22 July 2015. The collection of data by Earth observation satellites represents an increasingly important application of space technology, both in the US and in Europe. The US has already for a long time applied the principle of free access and free re-use of information. Yet, the protection of privacy, civil rights and liberties, and national security interests plays also an important role, in particular in view of the improving resolution capabilities of Earth observation satellites and the increasing use of military satellite data in the fight against terrorism. Similarly, an important characteristic of the EU data policy is that it adheres to the concept of an ‘open data-policy’ and is also committed to the protection of several other rights and principles, such as the right of privacy, the protection of personal data and of intellectual property, the freedom of arts and science, entrepreneurial freedom as well as national security interests. This evening event contrasted different regulatory approaches in light of the awakening challenges of open geospatial data policies.
The evening event was kicked off by guest moderator Dr. David Kendall – a veteran of the Canadian Space Agency and UNCOPUOS Chair for 2016-17. Following some welcoming words, Dr. Kendall set the scene by remarking on the potential of geospatial data for prosperity but also for abuse, and raising the question of how one can balance the rights of governments, commercial companies and individuals in light of data policy.
Prof. Joanne Irene Gabrynowicz – Editor-in-Chief Emerita of the Journal of Space Law, former Director of the National Center for Remote Sensing, Air, and Space Law at the University of Mississippi School of Law, and Visiting Professor at the Beijing Institute of Technology, School of Law – provided an American perspective on the use of geospatial data, in respect to Landsat and other US systems. Highlighting that there were many perspectives in the US, Professor Gabrynowicz went on to define the term geospatial data to include anything that can identify a location on earth, extending beyond geographic data used in mapping. Geospatial data was then discussed from a US cultural and legal context, marking a preference for open access to data when funded by tax dollars. However, as the number of location aware technologies continue to grow at a rapid pace, regulated mainly by complex or antiquated laws to protect the public, there is a need to balance the collection of geospatial data for security purposes with reasonable expectations of privacy of citizens. From there, she expanded on the evolving interpretation of the Fourth Amendment to the US Constitution, elaborating on cases and new technologies such as UAV’s and the use of GPS trackers that require courts to draw a line between where privacy can and cannot be expected. She also discussed privacy statutes that apply to government collected geospatial data, and some commercial geospatial data as well. In looking ahead, she remarked that following the Snowden public disclosure of domestic and international government surveillance, there is increased political pressure to dial back the amount of information collected by the US government; meanwhile, citizens remain at the mercy of commercial companies that are collecting data unrestrained.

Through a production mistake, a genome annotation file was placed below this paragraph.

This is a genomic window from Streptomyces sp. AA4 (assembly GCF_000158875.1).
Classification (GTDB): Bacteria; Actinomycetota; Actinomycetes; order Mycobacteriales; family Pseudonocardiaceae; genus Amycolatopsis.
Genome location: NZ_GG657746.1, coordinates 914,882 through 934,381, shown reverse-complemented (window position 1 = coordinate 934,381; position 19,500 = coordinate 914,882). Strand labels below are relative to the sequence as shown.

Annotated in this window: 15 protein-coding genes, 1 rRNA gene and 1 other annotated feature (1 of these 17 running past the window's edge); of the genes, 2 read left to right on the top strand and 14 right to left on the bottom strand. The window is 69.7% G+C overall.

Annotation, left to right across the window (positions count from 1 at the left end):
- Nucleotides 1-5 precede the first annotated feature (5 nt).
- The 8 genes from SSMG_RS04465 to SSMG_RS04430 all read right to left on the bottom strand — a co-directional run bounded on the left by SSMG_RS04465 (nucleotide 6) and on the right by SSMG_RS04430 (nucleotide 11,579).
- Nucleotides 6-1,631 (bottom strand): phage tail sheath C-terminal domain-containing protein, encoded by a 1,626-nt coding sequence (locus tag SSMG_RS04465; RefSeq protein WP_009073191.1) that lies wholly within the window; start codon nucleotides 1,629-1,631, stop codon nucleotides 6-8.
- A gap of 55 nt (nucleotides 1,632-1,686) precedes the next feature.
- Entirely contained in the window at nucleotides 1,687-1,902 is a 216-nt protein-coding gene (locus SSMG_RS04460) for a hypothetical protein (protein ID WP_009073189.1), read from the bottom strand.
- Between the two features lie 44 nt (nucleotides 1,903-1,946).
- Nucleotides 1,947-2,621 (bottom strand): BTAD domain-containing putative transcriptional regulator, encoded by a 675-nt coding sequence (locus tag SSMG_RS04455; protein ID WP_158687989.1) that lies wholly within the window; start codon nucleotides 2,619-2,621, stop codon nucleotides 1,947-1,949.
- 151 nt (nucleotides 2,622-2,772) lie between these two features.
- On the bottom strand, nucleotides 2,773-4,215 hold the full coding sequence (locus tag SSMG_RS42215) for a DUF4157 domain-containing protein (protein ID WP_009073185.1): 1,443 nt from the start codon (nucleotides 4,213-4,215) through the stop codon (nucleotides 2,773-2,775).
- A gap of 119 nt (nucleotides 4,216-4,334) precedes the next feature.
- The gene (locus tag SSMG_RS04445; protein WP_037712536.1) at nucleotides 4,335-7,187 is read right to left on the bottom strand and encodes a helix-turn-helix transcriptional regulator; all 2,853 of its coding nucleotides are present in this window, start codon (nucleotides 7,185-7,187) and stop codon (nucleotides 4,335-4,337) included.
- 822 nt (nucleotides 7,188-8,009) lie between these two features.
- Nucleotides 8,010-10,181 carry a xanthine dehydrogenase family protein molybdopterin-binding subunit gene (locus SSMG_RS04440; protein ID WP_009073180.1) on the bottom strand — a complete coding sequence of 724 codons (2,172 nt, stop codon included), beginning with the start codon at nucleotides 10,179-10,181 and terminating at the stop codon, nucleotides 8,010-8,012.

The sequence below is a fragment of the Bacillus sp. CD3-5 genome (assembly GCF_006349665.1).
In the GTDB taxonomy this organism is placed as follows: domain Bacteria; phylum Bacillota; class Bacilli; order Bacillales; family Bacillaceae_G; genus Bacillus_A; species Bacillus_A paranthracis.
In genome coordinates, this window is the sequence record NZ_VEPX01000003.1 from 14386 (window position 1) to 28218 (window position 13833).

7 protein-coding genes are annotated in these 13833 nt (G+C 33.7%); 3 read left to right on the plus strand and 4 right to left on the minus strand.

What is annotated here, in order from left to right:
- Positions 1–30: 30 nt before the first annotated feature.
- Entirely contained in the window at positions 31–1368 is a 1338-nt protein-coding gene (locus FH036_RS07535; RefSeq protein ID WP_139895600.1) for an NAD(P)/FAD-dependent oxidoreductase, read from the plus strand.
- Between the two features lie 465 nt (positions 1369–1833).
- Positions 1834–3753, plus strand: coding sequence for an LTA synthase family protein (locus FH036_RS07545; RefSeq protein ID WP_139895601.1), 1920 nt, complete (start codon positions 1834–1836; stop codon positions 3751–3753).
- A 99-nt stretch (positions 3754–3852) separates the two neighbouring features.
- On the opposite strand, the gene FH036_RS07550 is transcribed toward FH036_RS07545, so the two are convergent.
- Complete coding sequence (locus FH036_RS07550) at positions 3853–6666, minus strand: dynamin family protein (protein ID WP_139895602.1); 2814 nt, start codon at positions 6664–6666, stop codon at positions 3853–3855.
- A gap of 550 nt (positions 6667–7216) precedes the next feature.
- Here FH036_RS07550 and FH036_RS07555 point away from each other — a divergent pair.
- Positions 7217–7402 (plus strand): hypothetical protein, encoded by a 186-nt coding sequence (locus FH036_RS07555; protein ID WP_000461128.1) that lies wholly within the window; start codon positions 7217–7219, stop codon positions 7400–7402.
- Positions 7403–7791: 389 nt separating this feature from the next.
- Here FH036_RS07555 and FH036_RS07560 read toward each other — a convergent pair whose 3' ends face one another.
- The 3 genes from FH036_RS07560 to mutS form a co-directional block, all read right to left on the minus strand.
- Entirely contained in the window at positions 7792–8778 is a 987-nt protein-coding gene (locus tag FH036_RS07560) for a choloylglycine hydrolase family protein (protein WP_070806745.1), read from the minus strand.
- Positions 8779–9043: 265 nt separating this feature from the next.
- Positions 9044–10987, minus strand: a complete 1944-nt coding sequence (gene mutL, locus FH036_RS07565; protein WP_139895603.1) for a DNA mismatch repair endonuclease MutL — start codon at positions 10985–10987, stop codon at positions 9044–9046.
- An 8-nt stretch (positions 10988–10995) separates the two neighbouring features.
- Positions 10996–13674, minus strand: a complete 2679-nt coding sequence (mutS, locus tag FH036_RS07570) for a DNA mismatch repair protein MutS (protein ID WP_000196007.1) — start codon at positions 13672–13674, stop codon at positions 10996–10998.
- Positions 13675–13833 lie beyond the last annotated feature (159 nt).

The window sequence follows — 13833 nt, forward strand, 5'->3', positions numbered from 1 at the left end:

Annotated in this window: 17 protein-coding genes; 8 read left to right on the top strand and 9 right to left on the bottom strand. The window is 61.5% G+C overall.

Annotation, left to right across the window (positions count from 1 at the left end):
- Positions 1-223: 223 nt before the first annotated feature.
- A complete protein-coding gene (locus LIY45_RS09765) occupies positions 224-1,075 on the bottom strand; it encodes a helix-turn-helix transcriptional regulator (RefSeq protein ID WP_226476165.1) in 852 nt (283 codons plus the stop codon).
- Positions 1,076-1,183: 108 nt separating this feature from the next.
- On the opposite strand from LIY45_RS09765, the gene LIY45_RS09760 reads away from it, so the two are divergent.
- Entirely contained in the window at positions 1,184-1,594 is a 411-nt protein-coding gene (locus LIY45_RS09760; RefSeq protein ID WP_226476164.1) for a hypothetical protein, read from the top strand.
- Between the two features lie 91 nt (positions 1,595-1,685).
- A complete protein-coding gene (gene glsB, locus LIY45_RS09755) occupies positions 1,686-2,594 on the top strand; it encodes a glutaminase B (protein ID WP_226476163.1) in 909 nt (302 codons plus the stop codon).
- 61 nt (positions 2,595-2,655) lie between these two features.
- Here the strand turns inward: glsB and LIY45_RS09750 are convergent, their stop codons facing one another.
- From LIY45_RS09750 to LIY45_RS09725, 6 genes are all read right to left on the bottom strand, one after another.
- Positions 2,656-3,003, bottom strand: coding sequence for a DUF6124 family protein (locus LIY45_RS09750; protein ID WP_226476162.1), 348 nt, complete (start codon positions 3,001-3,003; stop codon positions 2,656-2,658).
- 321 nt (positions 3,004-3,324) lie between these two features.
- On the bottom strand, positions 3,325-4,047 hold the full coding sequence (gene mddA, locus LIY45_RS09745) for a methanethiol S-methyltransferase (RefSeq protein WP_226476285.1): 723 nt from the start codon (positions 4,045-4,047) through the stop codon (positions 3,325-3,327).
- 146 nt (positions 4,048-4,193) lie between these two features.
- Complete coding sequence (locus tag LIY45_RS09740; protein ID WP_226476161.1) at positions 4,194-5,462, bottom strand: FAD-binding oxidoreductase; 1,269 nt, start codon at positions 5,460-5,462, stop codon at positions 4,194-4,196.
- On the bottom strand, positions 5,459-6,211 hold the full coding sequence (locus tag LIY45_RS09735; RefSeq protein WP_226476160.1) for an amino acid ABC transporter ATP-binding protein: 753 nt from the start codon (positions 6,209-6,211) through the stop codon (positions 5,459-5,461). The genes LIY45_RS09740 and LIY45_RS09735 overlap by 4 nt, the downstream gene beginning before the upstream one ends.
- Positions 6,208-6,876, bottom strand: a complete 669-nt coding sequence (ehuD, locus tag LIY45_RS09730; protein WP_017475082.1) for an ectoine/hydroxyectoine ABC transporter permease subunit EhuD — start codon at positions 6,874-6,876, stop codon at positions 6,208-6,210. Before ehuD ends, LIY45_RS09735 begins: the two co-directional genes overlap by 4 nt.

Prof. Irmgard Marboe – Professor of international law at the University of Vienna, and Director of the National Point of Contact for Space Law Austria – completed the picture with the European perspectives on geospatial data policy, in regard to international organizations such as ESA, the EU, Council of Europe, and some of the European states. While a similar approach to free and open data is shared, each body has its own data policy. And in providing open access to Copernicus data worldwide, deference tends to be made to the security interests of the EU or of its Member States. A notable distinction from the US policy is the protection of personal data afforded to EU citizens which restricts the open dissemination of geospatial data where it would infringe on the rights and principles of the Charter of Fundamental Rights and Freedoms, protecting private life, personal data, intellectual property, etc. And specific challenges to open data policy also remain in respect to international agreements (including defense), and to EU and member state security concerns; especially in determining who has the competence in deciding on open data in Europe.
The event then proceeded to a discussion with the audience, moderated by Dr. Kendall. The speakers fielded questions ranging from whether there was a specific procedure to follow in enforcing the protection of an individual’s private data in Europe; to legal jurisdictional questions for incorporated businesses operating in foreign countries; to trying to regulate what cannot be anticipated in big data collection. It was noted how the concept of security has changed in degree, but not in kind. Some questions cannot not be answered without further development in policy, and perhaps potential convergence in cultural and legal priorities.